Common Core’s Five Big Half-Truths

Sep 3, 2014 by

For starters: What does “evidence-based” really mean?

School is back in session, and debate over the Common Core is boiling away in key states. As governors and legislators debate the fate of the Common Core, they hear repeated five impressive claims that Core advocates lay out: that their handiwork is “internationally benchmarked,” “evidence-based,” “college- and career-ready,” and “rigorous,” and that the nations that perform best on international tests all have national standards.

In making these claims, advocates go on to dismiss skeptics as ignorant extremists who are happy to settle for mediocrity. The thing is, once examined, these claims are far less compelling than they appear at first glance. They’re not false so much as grossly overstated. Herewith, a handy cheat sheet for putting the Common Core talking points in context.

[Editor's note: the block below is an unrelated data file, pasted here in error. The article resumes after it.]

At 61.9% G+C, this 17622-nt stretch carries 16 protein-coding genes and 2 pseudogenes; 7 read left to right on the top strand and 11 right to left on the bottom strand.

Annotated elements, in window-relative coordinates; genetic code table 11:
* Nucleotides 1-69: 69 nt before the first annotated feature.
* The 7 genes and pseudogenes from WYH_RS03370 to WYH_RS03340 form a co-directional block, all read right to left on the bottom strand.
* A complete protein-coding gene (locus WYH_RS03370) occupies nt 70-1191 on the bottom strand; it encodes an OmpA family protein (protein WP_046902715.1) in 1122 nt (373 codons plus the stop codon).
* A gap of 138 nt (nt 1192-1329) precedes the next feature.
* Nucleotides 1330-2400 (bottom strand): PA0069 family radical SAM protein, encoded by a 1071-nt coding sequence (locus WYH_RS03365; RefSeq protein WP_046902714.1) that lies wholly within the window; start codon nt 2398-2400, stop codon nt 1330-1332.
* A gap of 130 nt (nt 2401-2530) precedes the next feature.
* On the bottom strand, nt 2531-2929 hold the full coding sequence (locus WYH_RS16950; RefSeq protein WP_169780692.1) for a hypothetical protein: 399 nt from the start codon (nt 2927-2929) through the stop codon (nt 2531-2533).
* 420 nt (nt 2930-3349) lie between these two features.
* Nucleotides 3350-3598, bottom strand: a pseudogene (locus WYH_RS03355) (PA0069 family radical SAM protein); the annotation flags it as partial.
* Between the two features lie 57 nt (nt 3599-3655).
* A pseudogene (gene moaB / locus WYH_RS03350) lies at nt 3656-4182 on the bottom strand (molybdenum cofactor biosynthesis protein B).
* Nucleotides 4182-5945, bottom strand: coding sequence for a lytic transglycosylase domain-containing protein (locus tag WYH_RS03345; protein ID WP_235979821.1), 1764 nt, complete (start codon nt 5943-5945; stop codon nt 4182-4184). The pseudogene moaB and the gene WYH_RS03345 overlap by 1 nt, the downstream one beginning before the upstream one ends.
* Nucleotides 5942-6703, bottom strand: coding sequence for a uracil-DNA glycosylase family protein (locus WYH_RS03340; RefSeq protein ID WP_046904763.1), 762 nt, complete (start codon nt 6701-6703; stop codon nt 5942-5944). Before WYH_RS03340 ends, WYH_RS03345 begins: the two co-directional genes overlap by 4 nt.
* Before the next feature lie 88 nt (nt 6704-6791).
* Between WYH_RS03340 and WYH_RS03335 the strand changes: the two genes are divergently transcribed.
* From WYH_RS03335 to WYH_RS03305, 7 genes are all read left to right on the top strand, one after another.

Internationally benchmarked: Advocates tout their handiwork as “internationally benchmarked.” By this they mean that the committees that penned the Common Core paid particular attention to the standards of countries that fare well on international tests. It’s swell that they did so, but benchmarking usually means comparing one’s performance with another’s — not just borrowing some attractive ideas. What the Common Core authors did is more “cutting-and-pasting” than “benchmarking.” Some experts even reject the notion that the standards are particularly good when compared with those of other nations. Marina Ratner, professor emerita of math at the University of California, Berkeley, and winner of the 1993 international Ostrowski Prize, has written:

via Common Core’s Five Big Half-Truths | National Review Online.

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